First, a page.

Embedded is a tougher market than desktop & server.  You need to sell a lot more chips to make the same revenue, and since the barrier-to-entry is low, there is more competition and thus lower profit.  So Intel isn't likely to put in the effort to do something meaningful in embedded markets -- they've tried a few times in the past, and it has never really worked-out.  

 

That's what I mean by "mailing it in."  The the Quark is just recycled Atom technology, and the Atom is recycled Pentium-1 technology.  Intel will never spend money on embedded R&D, because they don't believe they can win at it.  The market for Quark is niche, which Intel knows and they are fine with it.  ARM Cortex-A is going to deliver better performance at lower price and lower power.  Intel knows.  So, as an engineer it pisses me off that Intel -- who has the ability to do something great -- is just happy to address a niche with a mediocre product.  On the other hand, if they are able to make good money in their integrated cellular baseband IC business (which they assembled recently), this is an area where we might see some real innovation from them.

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Perhaps Intel does not wish to potentially "bleed" money off their revenue. They make very good desktop / server processors. Processors which ARM could never hope to compete with. Power usage, and raw performance.

 

ARM on the other hand does very well in the limited performance / power usage system market. Plus despite the Cortex A being closer to CISC( vs RISC ) now days. ARM does not have all that x86 bloat that comes with desktop class processors.

 

Personally, I'd like to see an ARM processor that was capable of performing as well as an Intel desktop classed processor. However, then It'd be ARM who would be bleeding money trying to keep up with Intel.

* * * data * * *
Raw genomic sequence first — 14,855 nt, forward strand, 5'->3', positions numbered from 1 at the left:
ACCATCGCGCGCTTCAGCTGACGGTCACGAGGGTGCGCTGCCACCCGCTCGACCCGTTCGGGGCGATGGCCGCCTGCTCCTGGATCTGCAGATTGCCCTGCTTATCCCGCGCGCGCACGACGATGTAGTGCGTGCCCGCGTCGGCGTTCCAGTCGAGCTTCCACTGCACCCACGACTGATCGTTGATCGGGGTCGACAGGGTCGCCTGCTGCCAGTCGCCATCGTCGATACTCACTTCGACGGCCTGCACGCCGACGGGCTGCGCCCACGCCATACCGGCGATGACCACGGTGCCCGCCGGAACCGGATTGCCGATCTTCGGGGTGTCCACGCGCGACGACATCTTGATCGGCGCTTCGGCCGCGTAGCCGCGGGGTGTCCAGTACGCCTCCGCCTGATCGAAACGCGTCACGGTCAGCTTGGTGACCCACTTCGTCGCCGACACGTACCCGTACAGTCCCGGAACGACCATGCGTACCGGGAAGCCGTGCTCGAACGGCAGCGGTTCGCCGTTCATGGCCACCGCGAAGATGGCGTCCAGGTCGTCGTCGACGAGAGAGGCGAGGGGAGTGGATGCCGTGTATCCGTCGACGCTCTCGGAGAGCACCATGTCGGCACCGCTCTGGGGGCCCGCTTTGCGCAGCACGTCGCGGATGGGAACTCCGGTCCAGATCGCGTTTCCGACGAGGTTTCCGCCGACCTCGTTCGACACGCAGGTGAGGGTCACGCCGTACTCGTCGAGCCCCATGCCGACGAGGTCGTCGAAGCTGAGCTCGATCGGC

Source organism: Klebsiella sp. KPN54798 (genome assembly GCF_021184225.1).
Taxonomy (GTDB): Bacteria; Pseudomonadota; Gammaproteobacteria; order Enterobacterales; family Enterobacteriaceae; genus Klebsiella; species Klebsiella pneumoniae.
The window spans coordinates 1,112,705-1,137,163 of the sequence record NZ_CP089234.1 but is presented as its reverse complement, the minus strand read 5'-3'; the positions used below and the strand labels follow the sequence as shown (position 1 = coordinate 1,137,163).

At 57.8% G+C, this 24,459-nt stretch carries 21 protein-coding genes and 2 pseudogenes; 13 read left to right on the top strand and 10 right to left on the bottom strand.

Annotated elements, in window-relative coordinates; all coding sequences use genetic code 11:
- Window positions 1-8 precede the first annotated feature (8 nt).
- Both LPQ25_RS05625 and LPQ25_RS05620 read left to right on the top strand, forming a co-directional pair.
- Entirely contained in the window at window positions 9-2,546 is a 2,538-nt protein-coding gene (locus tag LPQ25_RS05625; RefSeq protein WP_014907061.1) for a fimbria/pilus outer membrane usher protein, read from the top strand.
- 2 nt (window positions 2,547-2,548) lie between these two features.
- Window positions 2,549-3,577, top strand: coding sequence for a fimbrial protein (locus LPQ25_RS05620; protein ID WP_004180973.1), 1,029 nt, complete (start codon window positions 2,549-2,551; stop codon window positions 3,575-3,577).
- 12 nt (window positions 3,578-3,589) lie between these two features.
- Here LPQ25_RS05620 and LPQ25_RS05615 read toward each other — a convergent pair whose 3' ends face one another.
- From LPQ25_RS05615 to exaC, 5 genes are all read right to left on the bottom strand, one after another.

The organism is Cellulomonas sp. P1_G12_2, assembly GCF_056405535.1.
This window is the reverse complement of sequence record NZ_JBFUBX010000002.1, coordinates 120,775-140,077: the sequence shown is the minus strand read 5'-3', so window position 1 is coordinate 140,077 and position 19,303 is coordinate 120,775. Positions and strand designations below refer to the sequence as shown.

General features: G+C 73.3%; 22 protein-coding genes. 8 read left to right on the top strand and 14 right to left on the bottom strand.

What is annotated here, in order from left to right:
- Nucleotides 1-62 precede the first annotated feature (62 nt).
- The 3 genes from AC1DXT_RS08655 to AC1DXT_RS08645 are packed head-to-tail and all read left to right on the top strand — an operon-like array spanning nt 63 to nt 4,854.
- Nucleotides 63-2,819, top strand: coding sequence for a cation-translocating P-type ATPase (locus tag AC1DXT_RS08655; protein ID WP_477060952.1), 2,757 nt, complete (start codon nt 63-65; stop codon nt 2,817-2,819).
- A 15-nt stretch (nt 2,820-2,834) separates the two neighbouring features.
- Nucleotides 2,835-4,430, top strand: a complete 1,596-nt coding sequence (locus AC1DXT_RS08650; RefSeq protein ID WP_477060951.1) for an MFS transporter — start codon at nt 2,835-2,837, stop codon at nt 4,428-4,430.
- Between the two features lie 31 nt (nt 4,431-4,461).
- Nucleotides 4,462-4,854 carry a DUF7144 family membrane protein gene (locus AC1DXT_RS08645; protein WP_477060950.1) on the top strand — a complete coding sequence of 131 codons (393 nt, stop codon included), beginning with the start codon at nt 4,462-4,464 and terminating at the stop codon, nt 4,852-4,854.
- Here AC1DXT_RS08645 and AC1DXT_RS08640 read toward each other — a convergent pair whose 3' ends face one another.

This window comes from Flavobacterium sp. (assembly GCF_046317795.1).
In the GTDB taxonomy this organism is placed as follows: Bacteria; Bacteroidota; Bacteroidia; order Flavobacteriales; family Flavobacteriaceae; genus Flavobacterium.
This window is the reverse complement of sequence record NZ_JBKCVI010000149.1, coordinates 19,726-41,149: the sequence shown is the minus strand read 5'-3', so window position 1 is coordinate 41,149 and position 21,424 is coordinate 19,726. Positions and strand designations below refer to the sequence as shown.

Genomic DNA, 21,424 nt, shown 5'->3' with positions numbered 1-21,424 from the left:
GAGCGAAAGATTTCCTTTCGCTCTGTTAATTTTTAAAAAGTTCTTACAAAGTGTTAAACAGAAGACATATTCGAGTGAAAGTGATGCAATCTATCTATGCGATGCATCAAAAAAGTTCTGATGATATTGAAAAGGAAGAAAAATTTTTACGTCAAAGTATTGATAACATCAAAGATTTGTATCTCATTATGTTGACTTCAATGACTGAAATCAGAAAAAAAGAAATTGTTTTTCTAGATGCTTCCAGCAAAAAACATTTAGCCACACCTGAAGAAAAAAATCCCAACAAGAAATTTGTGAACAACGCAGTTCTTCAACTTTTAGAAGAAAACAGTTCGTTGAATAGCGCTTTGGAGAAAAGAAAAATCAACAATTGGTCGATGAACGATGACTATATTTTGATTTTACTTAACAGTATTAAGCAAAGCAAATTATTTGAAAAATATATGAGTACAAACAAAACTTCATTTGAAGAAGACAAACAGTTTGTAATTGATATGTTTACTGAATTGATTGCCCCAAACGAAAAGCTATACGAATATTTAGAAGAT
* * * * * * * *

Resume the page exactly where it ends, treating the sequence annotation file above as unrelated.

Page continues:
So what we're really talking here, is apples vs oranges.

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@@yyrkoon : be careful, you are treading on delicate ground.  It is important to separate Quark from modern, x86 desktop processors.  They are hugely different, as different as Pentium vs. PowerPC.  Anyway, some points of reflection:

 

- Cortex A is not closer to CISC.  CISC is completely dead, in a practical sense.  The x86 isn't really CISC anymore.

 

- "x86 bloat" is about 20k transistors, which is the part that converts legacy x86 ISA into microcode.  Modern compilers tend to bypass this, anyway.

 

- ARM fully intends to move upmarket.  Whether they succeed or not, we will find out soon enough.  Everything they've done so far has been from the Lotus school of design, so I would bet that they can come up with an application-focused chip that will challenge Intel, in one of Intel's markets, and it will utterly crush x86 in that market within 3 years of arrival.

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@@jpnorair Either way, x86 is not RISC, and some would argue that neither is an ARM Cortex A processor. Depends on which definition you go by I suppose. Quite honestly, I have not taken a close look at the Quark. I suppose I assumed it was x86 at least in a basic sense. Perhaps I assumed wrong. All I am concerned with from a personal standpoint is *if* it can run standard x86 software. If this is the case, then all the issues that come with other architectures should go away. *shrug*

 

I think ARM would do well in low power, where performance is not necessarily the motivating force. Personally I like everything ARM I have used so far, although sometimes it can be a major PiTA to work around software issues. This is of course in the context of Linux. This is no ones fault really, just that x86 has much better support thus far. It *is* getting better however. Debian for instance runs very well on ARM, with minimal software related issues. Most of the "important" packages are there and work, as well as many, many others.

 

Anyway, I think that if ARM tries to compete with Intel head-to-head they will fall by the wayside like Cyrix, then Centuar. However  I do personally think there is plenty of room for ARM to get into the personal/server market on a small scale. Where low power is important, and ( again ) all out performance is not important. Many systems could fall into this category.

 

An important thing to note however is that ARM makes nothing. They sell their IP to others ( many others as far as I know ). nVidia for instance makes( or at least has made a few ) "mean" processors. As have others. But the best performing ARM system I have read about so far(an allwinner processor ), beats an Intel i3 in most benchmark tests. Compared to the last several years, I think this is significant. However, there is a long ways to go, and lots of places to fall on the way up.